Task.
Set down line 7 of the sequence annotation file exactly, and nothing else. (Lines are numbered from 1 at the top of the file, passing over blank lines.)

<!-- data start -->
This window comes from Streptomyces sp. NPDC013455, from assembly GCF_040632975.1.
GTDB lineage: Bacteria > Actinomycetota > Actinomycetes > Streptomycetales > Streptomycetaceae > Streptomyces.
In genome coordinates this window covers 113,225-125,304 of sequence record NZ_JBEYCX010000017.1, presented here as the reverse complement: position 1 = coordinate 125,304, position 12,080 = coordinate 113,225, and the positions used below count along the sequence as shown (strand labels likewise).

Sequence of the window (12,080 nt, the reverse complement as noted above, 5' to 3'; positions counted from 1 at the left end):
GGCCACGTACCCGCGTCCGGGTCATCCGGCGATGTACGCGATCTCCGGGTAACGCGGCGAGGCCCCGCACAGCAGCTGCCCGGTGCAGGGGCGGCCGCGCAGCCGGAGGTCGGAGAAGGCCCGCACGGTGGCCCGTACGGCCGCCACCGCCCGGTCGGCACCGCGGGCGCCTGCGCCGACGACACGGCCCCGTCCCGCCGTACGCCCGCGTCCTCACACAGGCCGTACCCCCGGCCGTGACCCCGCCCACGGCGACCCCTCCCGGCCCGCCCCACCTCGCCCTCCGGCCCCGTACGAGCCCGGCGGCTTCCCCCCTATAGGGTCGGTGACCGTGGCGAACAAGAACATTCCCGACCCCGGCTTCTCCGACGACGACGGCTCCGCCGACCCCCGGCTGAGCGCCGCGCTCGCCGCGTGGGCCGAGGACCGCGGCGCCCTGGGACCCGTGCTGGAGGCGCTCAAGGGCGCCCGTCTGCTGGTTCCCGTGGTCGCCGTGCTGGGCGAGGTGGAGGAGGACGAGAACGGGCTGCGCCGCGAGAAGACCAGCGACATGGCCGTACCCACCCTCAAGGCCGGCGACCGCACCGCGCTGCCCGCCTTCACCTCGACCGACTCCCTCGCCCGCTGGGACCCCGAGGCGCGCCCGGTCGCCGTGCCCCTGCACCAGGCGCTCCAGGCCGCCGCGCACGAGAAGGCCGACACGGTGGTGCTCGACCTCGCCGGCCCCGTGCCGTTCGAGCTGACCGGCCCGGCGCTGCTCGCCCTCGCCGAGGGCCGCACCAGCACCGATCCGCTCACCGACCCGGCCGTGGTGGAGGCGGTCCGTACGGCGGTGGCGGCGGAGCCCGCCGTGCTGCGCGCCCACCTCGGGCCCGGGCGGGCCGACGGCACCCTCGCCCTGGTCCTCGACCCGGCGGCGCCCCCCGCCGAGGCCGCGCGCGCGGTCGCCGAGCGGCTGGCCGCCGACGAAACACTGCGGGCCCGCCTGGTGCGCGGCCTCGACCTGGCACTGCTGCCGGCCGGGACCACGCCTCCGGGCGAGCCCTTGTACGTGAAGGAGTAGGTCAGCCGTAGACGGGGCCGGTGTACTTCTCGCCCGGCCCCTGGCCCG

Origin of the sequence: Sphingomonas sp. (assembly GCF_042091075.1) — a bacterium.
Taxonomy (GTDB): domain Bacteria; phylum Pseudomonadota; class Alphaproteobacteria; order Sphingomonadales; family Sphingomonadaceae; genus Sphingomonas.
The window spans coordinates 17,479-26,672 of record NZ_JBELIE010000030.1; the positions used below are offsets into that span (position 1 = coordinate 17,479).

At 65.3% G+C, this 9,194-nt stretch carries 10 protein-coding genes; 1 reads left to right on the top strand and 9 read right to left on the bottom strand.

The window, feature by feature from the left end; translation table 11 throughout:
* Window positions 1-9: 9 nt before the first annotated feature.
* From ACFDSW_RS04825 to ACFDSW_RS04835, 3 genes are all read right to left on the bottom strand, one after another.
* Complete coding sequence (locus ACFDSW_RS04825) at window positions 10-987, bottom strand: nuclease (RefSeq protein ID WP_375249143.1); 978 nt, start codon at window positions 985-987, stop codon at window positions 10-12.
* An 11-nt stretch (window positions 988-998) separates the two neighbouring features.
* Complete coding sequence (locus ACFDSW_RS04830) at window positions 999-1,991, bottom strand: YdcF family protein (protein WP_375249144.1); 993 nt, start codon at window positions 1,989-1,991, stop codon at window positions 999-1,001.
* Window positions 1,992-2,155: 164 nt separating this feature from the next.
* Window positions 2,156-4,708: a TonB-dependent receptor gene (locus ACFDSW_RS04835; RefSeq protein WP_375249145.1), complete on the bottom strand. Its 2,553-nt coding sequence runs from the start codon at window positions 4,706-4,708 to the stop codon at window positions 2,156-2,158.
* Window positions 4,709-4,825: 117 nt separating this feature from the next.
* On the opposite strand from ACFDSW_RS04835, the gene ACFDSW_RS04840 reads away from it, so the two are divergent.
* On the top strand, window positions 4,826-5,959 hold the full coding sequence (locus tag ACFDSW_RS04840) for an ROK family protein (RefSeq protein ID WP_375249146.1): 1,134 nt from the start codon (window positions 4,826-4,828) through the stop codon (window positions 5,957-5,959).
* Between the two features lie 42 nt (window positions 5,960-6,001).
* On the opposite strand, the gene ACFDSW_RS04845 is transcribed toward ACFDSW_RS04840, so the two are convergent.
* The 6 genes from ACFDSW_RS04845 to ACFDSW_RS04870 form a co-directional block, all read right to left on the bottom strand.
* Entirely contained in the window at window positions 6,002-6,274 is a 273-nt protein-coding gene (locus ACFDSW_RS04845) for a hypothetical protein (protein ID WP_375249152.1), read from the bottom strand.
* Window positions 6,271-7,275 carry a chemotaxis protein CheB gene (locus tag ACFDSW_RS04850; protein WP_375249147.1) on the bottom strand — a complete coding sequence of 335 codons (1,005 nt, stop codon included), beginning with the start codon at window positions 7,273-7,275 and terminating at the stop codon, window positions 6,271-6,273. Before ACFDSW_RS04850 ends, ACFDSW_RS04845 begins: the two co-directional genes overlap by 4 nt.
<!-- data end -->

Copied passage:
Taxonomy (GTDB): domain Bacteria; phylum Pseudomonadota; class Alphaproteobacteria; order Sphingomonadales; family Sphingomonadaceae; genus Sphingomonas.